The Boy Who Took 3-5 Business Days to Reply

Get a glass of wine and sit down. This is a multifaceted post where my opinions get confusing if they aren’t clearly set out, so I’m going to set it out clearly. That’s my disclaimer. If you get confused, too heckin’ bad.

I was in love with a ghoster. I’ve mentioned this before. Head-over-heels, will-jump-in-front-of-a-tram-for-you, can’t-sleep-at-night kinda love. Sometimes he just sucks at replying, sometimes he intentionally avoids me and leaves me in the dark.

But this isn’t a post to call him out; I appreciate him as a person and I’m absolutely fine, so leave him alone. This is just to help contextualise my journey of deciding that I have two opinions on responding to messages.

  1. You Are Not Owed a Reply
  2. Ghosting is Emotional Abuse

They sound contradictory, right? You aren’t owed a reply… so why is ghosting bad? For me, it comes down to two things.

  1. Time
  2. Content

Reasonably, I believe it is okay to take a few days to reply to a message. People get busy. You need to walk the dog, cook dinner, workout, shower, go to work, look after your baby brother, take your kid to school, etc etc etc. That’s life, and expecting a reply in a certain time period you’ve decided is necessary – in your own mind – is selfish. Don’t be stupid. However, there’s a point where waiting for a reply turns into being ghosted. At first I waited hours for a reply, then days, then weeks...

Secondly, the content of the message in question is very relevant. If it’s “Hey! Look at this photo of my cat! So cute, right?” then sorry, but who gives a fuck if they take a week to reply. If the message is “Fucking call me back, it’s an emergency! My leg fell off!” then this should be replied to within hours, in my humble opinion. Hours only because they might not be on their phone at first, but I expect this to be replied to at first opportunity. That’s fair. You need someone to pick up your leg.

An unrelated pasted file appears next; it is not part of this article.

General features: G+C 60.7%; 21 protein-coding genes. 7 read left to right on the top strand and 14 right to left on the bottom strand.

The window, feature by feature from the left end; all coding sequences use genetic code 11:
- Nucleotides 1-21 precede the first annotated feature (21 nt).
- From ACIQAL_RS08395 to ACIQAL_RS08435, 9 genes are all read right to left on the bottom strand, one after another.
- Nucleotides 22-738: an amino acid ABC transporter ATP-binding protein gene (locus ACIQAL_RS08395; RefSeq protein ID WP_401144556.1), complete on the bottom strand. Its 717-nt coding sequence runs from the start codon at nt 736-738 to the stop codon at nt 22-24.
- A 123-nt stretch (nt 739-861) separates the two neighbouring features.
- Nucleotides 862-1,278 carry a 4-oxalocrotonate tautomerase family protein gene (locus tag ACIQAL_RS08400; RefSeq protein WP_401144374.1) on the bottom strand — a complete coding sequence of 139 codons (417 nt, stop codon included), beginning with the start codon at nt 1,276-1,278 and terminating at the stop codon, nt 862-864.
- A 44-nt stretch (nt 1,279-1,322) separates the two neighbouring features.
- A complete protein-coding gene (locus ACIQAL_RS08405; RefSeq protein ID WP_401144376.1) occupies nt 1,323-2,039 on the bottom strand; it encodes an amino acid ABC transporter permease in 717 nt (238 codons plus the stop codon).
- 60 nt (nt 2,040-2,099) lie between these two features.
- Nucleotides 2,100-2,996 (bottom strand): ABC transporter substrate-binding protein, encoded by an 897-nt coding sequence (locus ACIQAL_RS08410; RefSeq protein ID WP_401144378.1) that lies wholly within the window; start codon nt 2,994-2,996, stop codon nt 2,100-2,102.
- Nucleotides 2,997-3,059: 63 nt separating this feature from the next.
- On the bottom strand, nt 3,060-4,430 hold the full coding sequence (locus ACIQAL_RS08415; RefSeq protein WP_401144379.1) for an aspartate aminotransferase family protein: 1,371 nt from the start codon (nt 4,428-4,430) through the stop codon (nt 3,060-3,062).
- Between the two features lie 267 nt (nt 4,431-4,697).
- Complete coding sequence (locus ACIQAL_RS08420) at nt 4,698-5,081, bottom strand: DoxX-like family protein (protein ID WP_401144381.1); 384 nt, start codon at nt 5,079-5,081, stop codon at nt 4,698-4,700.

So there’s a bit of a mathematical equation here somewhere. (Maybe? I failed maths). Basically, if it’s A (been more than a few days) and B (important content) and you still haven’t received a reply then it equals C (ghosting).

Let’s explain my first opinion: sorry, but you aren’t owed a reply. I had a falling out with a friend because of this, god damn. I hadn’t replied to a message that frankly didn’t require a response, I thought. Look, I mostly grew up with social media - I got my first iPhone at 13, I think - so I can absolutely understand and appreciate the taken-for-granted nature of expecting a prompt response. We are literally in each other’s pockets, so it isn’t a big ask. I get it.

But the thing that is funnily overlooked is that we’re humans. We are people who arguably aren’t supposed to be contactable all the time. As a safety thing, it’s brilliant, yes. But as a social tool, it’s asking a lot. Think about pre-smart phones: you might have sent a letter, right? And, probably, you waited around 3-5 business days for a reply. When I met a boy who acted like a letter, it took me ages - with lots of I hate him’s and he’s probably dead’s – to finally figure out what I believed about this whole thing. And yeah, my interactions with him helped me to decide that it is unnatural to be at someone’s beck and call.